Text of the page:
If you've read this blog for any amount of time you know that I am a solo designer. But I haven't always worked alone. Let's take a minute and I'll catch you up on some of my work history.
I went to Syracuse University and graduated with a degree in design from the College of Visual and Performing Arts. While in college I had a coveted work-study job in the department of Visual Communications lab. My final summer as a college student I worked at a small magazine publisher. Immediately after college, in the midst of a recession I did a smattering of short-term freelance stints in small design shops in New York City and suburban Connecticut and Westchester.
In the years since I have held four jobs:
My first gig was as a designer in a large corporate identity firm in New York City. I was one of 25+ designers. We mostly designed logos and complete identity programs for Fortune 500 financial institutions. The work included interiors, signage, advertising—you name it. Today we would call this branding but in the mid 80s this was corporate identity. We also did some interesting packaging work specifically that involved molded plastic. The environment was exciting because everything was design-driven. And being bright, young and enthusiastic (and frankly because unlike most of the office I wasn't stoned) I was involved in lots of presentations.
My second position was at a small state college in the communications department, under the auspices of the Office of the Vice President of External Affairs. I was the junior person on staff. And unfortunately the position was arranged in such a way that the designer was under the writers. Of course, this was at a school with a strong design program—so the organization was strange to say the least. The highlight of this job was supervising interns—a great group of students that kept things interesting and fun. I didn't stay long.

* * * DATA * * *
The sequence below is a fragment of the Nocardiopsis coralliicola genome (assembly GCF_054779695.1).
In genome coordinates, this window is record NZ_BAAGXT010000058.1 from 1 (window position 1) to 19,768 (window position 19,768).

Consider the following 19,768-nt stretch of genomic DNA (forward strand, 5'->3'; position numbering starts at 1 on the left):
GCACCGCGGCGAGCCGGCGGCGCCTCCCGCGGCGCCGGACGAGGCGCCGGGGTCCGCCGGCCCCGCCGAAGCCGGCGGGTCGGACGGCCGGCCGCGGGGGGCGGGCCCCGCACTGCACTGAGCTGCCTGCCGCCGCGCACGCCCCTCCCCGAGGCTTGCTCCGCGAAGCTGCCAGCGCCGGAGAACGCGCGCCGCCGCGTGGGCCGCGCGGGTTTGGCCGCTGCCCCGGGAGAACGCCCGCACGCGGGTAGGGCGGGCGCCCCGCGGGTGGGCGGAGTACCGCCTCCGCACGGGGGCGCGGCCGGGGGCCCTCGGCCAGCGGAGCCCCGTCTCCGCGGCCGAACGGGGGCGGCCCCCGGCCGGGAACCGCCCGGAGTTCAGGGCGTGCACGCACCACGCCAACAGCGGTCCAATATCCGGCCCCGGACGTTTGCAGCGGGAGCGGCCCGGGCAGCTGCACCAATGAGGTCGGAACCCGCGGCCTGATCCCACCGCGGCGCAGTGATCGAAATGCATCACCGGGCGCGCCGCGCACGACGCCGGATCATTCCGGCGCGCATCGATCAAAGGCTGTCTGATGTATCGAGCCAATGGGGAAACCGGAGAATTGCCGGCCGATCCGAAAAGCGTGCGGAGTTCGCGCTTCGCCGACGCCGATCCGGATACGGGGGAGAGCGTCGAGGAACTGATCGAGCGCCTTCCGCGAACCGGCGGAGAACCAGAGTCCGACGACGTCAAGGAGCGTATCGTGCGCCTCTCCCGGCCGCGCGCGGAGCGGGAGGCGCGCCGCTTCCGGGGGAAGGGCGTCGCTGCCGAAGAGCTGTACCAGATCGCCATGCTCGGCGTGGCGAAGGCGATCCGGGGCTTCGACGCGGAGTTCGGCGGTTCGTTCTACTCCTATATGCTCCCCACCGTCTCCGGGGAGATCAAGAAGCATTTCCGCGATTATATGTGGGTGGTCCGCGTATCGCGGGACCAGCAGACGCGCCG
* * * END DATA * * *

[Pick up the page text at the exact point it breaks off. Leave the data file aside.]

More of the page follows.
My third job was here in the greater Capital District at an elite college in the communications office. It was a short-term staff position made shorter because I was bored out of my skull.
My fourth and final staff position was as the first hire at a start up design firm. I know I've written about this job before. It was an invaluable learning experience. The partners brought unique talents to the business. One was a true designer's designer—one of the best I know. The other was a savvy business manager and promoter. Watching from the inside was amazing. We worked long and crazy hours but I got to see every aspect of the business from pitching clients to writing proposals to creating invoices. For four years I soaked it all in—and learned as much as I could.
After the birth of my daughter on January 1, 1993 I decided to leave my beloved firm. I needed to take care of me and somehow carve out more time for my new family. And less than one month into the new year I went out on my own and filed papers to start Aurora Design.
Since then I have completed over 1875 jobs for 130+ clients.
Watch for my post next week when I'll write about some of the changes in tools I've experienced while completing those jobs.